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4. Helps women with their coat. He is CHIVALROUS.

In cool places where coats, jackets, and parkas are daily wear this gesture is very helpful. It is especially called for when attending an event that requires guests to leave and pick up their coats in a coat-minding section. There is something elegant and caring in the way a gentleman holds the coat up for his female companion to get into. The ‘thank you’ should come as graciously as the gesture. If a woman reacts with something like “I am perfectly capable of putting on my own coat,” then she is not ready for a gentleman.

5. Speaks decently; avoids cuss words and remarks that show prejudice. He is SENSITIVE.

Cuss words may be acceptable among his friends but a gentleman avoids it anywhere else. The same is true with attempts at humor at the expense of another person’s race, religion, gender, beliefs, or even sports team. The more public the place, the more careful he is. He sticks to neutral topics and does not speak louder than necessary because he knows how to avoid potential disagreements that could escalate. This applies to women too. I’ve seen men cringe at women’s casual colorful utterances or get into trouble because of their female companions’ verbal carelessness.

6. Listens and maintains eye contact. He is ATTENTIVE.

John Gray has enlightened us that women are from Venus and need listening to. A gentleman pays attention, particularly if he is with a woman. He’s engaged in the conversation and makes eye contact. Yes, eye contact, not staring beneath her neckline, not eyeing the girl at the next table; not checking the football game score on the overhead TV; and not continuously fiddling with his phone. This is admittedly difficult amid so much continuous distractions but it is the major reason women feel unacknowledged. Choose a relatively quiet, non-crowded place for face-to-face interaction to help you focus on the conversation. The same quality of attention is required from women. No phone catch-up with the gals and no remote supervision of work or household.

7. He views and treats women as equals.  He is RESPECTFUL and APPRECIATIVE.

Observe how a man relates to his mother. Is he demanding, overbearing, or dismissive? It could indicate he has an inferior view of women. A gentleman recognizes a woman’s contributions from her experience, knowledge, abilities, will power, and feminine wisdom. He listens to her point of view and respectfully states his rebuttals. He is not condescending and does not make sexual jokes or remarks – a form of intimidation and discrimination. When receiving an award, a gentlemen acknowledges his spouse, significant other, mother, and/or daughters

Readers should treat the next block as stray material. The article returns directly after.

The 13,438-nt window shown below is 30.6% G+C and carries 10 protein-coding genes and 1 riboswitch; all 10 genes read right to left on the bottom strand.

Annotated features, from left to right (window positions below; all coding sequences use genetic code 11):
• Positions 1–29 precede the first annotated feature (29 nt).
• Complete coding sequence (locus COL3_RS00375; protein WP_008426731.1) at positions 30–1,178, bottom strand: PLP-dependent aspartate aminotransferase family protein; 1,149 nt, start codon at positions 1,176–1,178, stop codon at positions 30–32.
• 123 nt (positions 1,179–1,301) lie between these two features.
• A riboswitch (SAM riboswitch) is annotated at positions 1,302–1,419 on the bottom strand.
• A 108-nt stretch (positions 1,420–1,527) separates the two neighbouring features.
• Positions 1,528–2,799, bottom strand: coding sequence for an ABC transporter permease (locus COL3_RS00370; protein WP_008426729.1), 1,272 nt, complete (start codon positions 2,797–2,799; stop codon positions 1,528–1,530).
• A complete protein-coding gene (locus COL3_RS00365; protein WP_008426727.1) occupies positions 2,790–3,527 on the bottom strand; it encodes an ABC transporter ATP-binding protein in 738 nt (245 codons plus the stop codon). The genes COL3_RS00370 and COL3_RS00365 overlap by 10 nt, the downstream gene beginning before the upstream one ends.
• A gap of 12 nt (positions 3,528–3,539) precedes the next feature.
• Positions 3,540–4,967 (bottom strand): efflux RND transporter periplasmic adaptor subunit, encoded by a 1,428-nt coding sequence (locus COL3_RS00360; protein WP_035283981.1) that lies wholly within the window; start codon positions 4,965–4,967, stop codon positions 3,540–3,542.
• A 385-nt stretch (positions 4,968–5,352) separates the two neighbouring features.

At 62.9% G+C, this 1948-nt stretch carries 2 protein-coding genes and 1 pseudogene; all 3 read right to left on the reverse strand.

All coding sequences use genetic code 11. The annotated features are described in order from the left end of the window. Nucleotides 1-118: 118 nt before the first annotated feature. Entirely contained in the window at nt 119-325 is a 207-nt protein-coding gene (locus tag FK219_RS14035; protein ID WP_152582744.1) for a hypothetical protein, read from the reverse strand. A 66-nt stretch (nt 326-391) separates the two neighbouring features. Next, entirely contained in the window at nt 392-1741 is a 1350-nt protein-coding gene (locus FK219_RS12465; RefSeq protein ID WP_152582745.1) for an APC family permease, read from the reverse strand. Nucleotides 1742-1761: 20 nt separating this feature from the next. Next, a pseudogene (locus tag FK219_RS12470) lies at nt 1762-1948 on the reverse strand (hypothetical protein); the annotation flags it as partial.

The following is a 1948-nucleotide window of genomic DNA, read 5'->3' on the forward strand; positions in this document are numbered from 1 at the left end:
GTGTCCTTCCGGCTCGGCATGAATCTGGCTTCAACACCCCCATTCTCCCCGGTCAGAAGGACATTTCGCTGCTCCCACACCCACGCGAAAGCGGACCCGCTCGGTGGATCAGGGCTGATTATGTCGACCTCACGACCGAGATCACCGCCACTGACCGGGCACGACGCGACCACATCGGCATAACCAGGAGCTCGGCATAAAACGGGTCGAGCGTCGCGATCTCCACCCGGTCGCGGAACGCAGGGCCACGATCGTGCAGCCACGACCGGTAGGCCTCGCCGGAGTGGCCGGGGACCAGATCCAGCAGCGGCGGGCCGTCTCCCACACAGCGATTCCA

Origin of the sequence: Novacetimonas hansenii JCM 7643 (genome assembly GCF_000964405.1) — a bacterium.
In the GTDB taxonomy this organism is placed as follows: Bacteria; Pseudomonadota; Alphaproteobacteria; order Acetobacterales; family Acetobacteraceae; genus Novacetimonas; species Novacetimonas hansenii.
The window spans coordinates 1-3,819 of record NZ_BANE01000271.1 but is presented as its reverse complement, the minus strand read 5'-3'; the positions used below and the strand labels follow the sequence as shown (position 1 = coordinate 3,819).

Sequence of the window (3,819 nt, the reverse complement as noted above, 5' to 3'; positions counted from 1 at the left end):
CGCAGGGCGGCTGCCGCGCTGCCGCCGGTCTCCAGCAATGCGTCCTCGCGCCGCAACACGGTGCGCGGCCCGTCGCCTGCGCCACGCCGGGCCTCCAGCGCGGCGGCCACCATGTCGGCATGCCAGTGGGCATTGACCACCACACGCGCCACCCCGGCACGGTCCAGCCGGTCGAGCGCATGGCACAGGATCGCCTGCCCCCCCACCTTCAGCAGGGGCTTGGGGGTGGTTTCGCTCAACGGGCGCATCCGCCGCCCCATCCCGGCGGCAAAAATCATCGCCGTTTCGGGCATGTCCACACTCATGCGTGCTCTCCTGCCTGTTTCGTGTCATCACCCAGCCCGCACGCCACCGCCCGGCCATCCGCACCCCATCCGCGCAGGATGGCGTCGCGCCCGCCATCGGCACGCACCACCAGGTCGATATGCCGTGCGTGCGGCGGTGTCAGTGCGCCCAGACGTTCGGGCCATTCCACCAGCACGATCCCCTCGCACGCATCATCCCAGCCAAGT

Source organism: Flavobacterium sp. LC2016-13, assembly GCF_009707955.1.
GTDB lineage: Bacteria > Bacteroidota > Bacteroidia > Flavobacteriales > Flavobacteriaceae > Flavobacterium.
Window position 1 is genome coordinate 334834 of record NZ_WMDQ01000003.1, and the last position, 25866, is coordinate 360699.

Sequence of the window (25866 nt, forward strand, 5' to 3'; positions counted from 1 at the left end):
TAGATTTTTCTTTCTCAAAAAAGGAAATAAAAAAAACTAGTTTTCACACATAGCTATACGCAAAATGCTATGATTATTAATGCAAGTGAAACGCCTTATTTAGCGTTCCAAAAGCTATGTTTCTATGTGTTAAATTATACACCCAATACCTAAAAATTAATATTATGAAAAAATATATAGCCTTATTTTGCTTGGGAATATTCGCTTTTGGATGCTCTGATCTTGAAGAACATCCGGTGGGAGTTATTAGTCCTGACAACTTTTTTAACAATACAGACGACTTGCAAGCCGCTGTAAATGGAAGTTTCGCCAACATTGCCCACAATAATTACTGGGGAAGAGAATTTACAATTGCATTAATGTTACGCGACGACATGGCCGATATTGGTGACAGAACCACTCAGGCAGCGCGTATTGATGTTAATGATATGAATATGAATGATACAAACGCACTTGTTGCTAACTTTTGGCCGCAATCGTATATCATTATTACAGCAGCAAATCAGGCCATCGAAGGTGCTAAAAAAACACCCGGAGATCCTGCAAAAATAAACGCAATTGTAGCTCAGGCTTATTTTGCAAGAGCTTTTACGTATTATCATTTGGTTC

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When dining out, he is as comfortable allowing women to pay their share, as he is paying for the entire dinner on certain occasions. If a man wishes to pay for a meal on a date, the woman has the option to accept with thanks and then offer to pay for dessert and coffee. There is no need for a woman to make a fuss and take undue offense by perceiving it as an insult to her financial capability.

8. He allows women and others to shine.  He is SECURE and GENEROUS.

In business or social settings, there’s the man who monopolizes the product brainstorming session, spiritual study group, PTA meeting, or cocktail conversation. He interrupts you at mid-sentence, gives unsolicited advice, contradicts everyone’s opinion, and wants to have the final word. He’s far from gentlemanly because everything is always about him. This 8th gentlemanly behavior requires stepping back and allowing a colleague, friend, or spouse to take center stage. It sometimes involves giving up something to support another – a good description of househusbands and single fathers. Some women mistake a soft-spoken, generous man for a pushover. They then take that as a signal to be domineering and controlling.

This brings me back to the essential point. We usually have no problem coming up with our list of expectations about  other people.  Following Arielle Ford’s gentle challenge in The Soulmate Secret, look at your list and then ask “Do I, myself, meet those expectations?” So, are you looking for a gallant gentleman? Start by being a lovely lady. And that works the other way too.

Featured photo credit: wallpaperank.com via wallpaperank.com

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Last Updated on April 14, 2021

How to Deal With Anger (The Ultimate Anger Management Guide)

How to Deal With Anger (The Ultimate Anger Management Guide)